Chap. ii, ver. 9.-I know thy works, and tribulation, and poverty; but thou art rich.
The following lines were occasioned by the circum. stance of a person going lately into the house of a poor pious man, with a large family, and saying to him, “My friend, you seem to be very poor;" to which the man replied, “ How can you call me poor, when, through the grace of Christ, all things are mine?"
How canst thou call me poor? All things are mine.
orld, life, death, things present, things to come.”
Chap. iii, ver. 19.-As many as I love, I rebuke and chasten : be zealous therefore, and repent.
Mr. Newton had a very happy talent of administering reproof. Hearing that a person, in whose wel. fare he was greatly interested, had met with peculiar success in business, and was deeply immersed in worldly engagements, the first time he called on bim, which was usually once a month, he took him by the hand, and drawing him on one side, into the counting house, told him his apprehensions of his spiritual welfare. His friend, without making any reply, called down his partner in life, who came with her eyes suffused in tears, and unable to speak. Enquiring the cause, he was told, she had just been sent for to one of her children, that was out at nurse, and supposed to be in dying circumstances. Clasping her hands immediately in his, Mr. N. cried, “ God be thanked, he has not forsaken you! I do not wish your babe to suffer;
but I am happy to find he gives you this token of his favor."
Chap. iv, ver. 11.-Thou art worthy, Oh Lord, to receive glory, and honor, and power: for thou hast created all things, and for thy pleasure they are and were created.
Dr. Burnet, who was intimately acquainted with the honorable Robert Boyle, and wrote his life, says, “It appeared to those who conversed with him on his inquiries into nature, that his main design was to raise in bimself and others, vaster thoughts of the greatness and glory, of the wisdom and goodness of God. This was so deep in his thoughts, that he concludes the article of his will, which alludes to that illustrious body, the Royal Society, in these words, " wishing them a happy success in their laudable attempts to discover the true nature of the works of God; and praying that they, and all other searchers into physical truths, may cordially refer their attainments to the Great Author of nature, and to the comfort of mankind.”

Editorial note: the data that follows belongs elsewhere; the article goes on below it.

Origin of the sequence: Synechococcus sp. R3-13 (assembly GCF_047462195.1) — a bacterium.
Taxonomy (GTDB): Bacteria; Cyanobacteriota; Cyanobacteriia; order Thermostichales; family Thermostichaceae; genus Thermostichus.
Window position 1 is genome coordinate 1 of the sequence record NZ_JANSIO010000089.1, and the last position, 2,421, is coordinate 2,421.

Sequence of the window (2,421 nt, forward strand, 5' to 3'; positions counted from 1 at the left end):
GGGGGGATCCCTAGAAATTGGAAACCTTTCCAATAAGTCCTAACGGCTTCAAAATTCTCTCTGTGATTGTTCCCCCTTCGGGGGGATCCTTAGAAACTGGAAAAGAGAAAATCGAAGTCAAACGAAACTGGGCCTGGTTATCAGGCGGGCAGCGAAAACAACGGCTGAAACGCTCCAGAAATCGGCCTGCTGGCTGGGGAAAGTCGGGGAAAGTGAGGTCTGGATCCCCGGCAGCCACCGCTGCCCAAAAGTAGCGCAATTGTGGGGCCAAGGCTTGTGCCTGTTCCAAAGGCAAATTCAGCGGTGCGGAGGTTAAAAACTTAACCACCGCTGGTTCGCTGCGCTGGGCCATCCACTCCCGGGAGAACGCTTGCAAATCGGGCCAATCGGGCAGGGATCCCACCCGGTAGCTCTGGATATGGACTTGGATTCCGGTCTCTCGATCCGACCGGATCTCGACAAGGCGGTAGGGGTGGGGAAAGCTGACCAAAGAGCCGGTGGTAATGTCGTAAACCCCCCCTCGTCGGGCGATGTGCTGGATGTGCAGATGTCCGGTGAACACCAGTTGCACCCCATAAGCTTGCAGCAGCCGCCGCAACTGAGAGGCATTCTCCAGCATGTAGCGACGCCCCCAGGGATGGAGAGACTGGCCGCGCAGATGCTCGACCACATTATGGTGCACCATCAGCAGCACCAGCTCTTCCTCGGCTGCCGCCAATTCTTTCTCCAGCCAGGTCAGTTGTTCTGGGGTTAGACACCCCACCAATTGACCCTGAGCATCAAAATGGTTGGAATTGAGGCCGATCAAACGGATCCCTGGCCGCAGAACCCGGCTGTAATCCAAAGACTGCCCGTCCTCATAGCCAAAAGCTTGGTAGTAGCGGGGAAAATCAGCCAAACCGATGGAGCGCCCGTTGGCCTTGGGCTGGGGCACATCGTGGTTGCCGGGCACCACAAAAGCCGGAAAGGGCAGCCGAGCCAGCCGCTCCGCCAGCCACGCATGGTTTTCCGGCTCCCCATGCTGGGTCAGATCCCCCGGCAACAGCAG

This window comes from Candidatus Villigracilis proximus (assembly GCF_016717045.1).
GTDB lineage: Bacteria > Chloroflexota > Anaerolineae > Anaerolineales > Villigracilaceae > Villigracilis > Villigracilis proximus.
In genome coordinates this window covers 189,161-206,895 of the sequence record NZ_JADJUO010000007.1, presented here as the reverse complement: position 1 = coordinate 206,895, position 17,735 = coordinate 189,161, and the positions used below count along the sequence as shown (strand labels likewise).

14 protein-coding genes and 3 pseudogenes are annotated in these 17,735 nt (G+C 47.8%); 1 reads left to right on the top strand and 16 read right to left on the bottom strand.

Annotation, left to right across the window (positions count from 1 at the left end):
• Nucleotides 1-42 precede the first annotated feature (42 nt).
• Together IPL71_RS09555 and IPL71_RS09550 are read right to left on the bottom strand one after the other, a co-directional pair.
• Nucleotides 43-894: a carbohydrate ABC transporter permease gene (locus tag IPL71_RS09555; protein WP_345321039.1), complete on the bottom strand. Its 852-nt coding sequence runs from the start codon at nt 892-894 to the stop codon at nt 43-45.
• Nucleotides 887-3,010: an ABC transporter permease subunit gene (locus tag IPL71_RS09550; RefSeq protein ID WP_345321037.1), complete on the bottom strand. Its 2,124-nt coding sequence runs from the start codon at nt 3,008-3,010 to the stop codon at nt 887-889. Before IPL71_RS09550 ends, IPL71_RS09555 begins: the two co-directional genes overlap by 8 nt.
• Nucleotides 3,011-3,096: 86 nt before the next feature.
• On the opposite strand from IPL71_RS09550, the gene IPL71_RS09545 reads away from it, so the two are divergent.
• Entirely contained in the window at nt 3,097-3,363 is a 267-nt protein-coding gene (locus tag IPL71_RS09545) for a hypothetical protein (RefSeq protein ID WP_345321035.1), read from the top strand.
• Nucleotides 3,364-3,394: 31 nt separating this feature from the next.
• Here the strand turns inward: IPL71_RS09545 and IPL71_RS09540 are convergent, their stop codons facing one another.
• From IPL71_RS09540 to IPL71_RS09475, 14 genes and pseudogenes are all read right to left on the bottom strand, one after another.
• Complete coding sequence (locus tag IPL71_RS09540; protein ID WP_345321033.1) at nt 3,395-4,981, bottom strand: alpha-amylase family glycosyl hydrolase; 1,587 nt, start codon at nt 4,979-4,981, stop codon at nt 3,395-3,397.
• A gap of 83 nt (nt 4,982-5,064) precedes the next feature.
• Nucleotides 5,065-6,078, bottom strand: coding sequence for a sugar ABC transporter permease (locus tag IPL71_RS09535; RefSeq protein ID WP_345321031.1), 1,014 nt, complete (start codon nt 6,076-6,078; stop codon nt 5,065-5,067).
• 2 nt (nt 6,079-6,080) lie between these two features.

Chap. v, ver. 9.-And they sung a new
song, saying, Thou art worthy to take the book, and to open the seals thereof: for thou wast slain, and hast redeemed us to God by thy blood, out of every kindred, and tongue, and people and nation.
An Indian describing his conversion, says, “ After some time, Brother Rauch came into my but, and sat down by me.
He spoke to me nearly as follows: •I come to you in the name of the Lord of heaven and earth: he sends to let you know, that he will make you happy, and deliver you from the misery which you lie in at present. To this end he became a man, gave his life a ransom for man, and shed bis blood for him. When he had finished his discourse, he lay down upon a board, fatigued by the journey, and fell into a sound sleep. I then thought, What kind of man is this? Here be lies and sleeps, I might kill him, and throw him out into the wood, and who would regard it? But this gives him no concern. How
not forget his words. They constantly recurred to my mind- Even when I was asleep, I dreamed of that blood which Christ shed for us—I found this to be something different from what I had ever heard, and I interpreted Christian Henry's words to the other Indians. Thus, through the grace of God, an awakening took place amongst us. I say, therefore, brethren, preach Christ our Saviour, and bis sufferings and death, if you would have your words to gain entrance among the heathen.”
Chap. vi, ver. 4.—And there went out another horse that was red; and power was given to him that sat thereon to take peace from the earth, and that they should kill one another: and there was given unto him a
ever, I cou
In a German publication, the loss of men, during the late war, from 1802 to 1813–in St. Domingo,